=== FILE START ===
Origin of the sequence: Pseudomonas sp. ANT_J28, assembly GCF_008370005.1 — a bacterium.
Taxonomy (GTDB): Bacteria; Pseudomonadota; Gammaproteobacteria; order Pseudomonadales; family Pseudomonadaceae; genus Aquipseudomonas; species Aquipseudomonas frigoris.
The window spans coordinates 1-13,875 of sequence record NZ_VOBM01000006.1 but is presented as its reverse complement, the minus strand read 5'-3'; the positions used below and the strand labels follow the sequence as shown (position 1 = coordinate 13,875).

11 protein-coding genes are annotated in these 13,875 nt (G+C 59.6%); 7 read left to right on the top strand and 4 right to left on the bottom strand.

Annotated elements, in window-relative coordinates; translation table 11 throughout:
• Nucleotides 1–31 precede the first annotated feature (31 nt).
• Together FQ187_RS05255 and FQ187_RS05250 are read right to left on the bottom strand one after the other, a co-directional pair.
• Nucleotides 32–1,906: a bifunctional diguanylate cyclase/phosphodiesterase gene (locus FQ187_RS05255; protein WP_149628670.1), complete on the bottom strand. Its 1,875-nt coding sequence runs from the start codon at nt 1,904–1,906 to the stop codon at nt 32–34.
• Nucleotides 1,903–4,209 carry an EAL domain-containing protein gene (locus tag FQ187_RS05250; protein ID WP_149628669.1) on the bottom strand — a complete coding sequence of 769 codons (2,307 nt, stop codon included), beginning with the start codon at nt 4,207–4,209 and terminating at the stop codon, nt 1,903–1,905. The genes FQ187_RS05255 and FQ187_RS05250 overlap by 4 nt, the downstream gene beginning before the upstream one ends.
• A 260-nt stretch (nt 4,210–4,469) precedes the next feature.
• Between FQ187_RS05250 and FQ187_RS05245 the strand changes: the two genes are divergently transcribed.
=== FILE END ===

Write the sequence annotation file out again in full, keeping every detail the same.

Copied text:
Origin of the sequence: Pseudomonas sp. ANT_J28, assembly GCF_008370005.1 — a bacterium.
Taxonomy (GTDB): Bacteria; Pseudomonadota; Gammaproteobacteria; order Pseudomonadales; family Pseudomonadaceae; genus Aquipseudomonas; species Aquipseudomonas frigoris.
The window spans coordinates 1-13,875 of sequence record NZ_VOBM01000006.1 but is presented as its reverse complement, the minus strand read 5'-3'; the positions used below and the strand labels follow the sequence as shown (position 1 = coordinate 13,875).

11 protein-coding genes are annotated in these 13,875 nt (G+C 59.6%); 7 read left to right on the top strand and 4 right to left on the bottom strand.

Annotated elements, in window-relative coordinates; translation table 11 throughout:
• Nucleotides 1–31 precede the first annotated feature (31 nt).
• Together FQ187_RS05255 and FQ187_RS05250 are read right to left on the bottom strand one after the other, a co-directional pair.
• Nucleotides 32–1,906: a bifunctional diguanylate cyclase/phosphodiesterase gene (locus FQ187_RS05255; protein WP_149628670.1), complete on the bottom strand. Its 1,875-nt coding sequence runs from the start codon at nt 1,904–1,906 to the stop codon at nt 32–34.
• Nucleotides 1,903–4,209 carry an EAL domain-containing protein gene (locus tag FQ187_RS05250; protein ID WP_149628669.1) on the bottom strand — a complete coding sequence of 769 codons (2,307 nt, stop codon included), beginning with the start codon at nt 4,207–4,209 and terminating at the stop codon, nt 1,903–1,905. The genes FQ187_RS05255 and FQ187_RS05250 overlap by 4 nt, the downstream gene beginning before the upstream one ends.
• A 260-nt stretch (nt 4,210–4,469) precedes the next feature.
• Between FQ187_RS05250 and FQ187_RS05245 the strand changes: the two genes are divergently transcribed.